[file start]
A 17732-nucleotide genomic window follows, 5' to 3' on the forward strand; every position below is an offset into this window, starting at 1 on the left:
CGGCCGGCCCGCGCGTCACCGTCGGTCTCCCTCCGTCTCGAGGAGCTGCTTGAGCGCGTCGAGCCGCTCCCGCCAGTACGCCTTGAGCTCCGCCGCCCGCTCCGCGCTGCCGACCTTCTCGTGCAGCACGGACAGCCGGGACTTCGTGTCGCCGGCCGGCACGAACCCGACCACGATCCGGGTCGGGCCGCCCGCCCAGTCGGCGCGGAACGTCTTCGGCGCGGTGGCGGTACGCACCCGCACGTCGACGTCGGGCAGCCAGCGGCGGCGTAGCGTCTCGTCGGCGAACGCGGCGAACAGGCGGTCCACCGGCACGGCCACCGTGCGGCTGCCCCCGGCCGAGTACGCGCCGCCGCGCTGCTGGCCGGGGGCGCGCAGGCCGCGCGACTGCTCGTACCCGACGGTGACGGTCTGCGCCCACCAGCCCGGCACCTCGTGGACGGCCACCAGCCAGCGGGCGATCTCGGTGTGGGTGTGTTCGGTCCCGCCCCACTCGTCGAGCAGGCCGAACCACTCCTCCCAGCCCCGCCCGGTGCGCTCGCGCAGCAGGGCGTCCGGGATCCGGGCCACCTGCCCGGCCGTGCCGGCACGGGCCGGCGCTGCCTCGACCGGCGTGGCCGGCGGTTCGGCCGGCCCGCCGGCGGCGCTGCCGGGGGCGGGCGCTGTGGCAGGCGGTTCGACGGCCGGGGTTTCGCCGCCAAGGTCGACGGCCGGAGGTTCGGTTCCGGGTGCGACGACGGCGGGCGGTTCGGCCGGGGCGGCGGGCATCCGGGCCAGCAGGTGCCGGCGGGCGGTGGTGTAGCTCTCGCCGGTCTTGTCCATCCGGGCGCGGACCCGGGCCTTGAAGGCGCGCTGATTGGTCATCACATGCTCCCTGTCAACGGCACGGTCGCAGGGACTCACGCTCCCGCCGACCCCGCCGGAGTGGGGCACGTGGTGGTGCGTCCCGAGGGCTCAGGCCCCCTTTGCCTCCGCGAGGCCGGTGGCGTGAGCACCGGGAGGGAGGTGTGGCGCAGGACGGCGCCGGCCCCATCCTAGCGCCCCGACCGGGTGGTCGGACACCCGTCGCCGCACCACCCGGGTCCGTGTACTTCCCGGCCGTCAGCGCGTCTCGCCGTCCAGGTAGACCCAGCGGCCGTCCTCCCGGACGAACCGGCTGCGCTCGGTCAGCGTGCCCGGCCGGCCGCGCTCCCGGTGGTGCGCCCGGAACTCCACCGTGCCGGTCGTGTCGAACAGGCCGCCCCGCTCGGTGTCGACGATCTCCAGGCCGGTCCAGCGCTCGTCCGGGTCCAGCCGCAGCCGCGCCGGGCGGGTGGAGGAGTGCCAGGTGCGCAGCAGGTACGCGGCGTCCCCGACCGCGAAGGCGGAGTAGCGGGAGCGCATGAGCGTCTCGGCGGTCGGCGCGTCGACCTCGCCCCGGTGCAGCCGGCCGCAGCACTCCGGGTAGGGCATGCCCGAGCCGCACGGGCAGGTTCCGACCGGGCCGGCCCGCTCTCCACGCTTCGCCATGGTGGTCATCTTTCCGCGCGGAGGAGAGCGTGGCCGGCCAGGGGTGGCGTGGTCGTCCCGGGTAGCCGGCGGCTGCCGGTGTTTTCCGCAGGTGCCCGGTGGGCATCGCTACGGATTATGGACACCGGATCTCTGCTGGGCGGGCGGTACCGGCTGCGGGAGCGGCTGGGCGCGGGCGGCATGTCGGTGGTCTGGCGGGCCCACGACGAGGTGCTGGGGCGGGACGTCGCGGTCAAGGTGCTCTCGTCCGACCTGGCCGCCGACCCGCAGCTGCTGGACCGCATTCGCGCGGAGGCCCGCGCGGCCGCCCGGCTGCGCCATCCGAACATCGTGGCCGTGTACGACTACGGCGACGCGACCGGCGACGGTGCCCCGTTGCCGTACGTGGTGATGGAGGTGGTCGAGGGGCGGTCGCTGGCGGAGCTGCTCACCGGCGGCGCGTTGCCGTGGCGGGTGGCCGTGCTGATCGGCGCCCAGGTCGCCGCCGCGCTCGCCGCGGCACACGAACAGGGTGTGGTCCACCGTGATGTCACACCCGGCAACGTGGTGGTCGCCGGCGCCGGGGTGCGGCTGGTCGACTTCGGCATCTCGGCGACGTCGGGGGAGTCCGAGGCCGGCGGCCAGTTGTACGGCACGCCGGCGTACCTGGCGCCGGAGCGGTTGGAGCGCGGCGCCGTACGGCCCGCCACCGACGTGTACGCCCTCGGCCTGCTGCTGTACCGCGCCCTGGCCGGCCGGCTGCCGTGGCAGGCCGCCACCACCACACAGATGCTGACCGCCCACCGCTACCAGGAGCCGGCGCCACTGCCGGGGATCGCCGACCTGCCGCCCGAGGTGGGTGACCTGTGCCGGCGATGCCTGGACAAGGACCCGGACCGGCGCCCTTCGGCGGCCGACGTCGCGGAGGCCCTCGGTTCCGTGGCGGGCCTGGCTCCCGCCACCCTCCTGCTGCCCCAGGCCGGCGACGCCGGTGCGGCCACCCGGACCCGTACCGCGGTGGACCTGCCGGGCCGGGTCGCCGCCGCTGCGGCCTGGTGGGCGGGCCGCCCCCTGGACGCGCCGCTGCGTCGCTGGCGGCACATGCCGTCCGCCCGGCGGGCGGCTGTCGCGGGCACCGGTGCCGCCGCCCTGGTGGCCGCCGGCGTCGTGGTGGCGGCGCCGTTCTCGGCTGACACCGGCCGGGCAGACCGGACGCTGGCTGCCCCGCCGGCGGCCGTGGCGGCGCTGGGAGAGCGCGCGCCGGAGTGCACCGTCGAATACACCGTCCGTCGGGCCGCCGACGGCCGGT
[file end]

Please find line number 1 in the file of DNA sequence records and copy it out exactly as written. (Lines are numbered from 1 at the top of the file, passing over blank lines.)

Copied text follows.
A 17732-nucleotide genomic window follows, 5' to 3' on the forward strand; every position below is an offset into this window, starting at 1 on the left: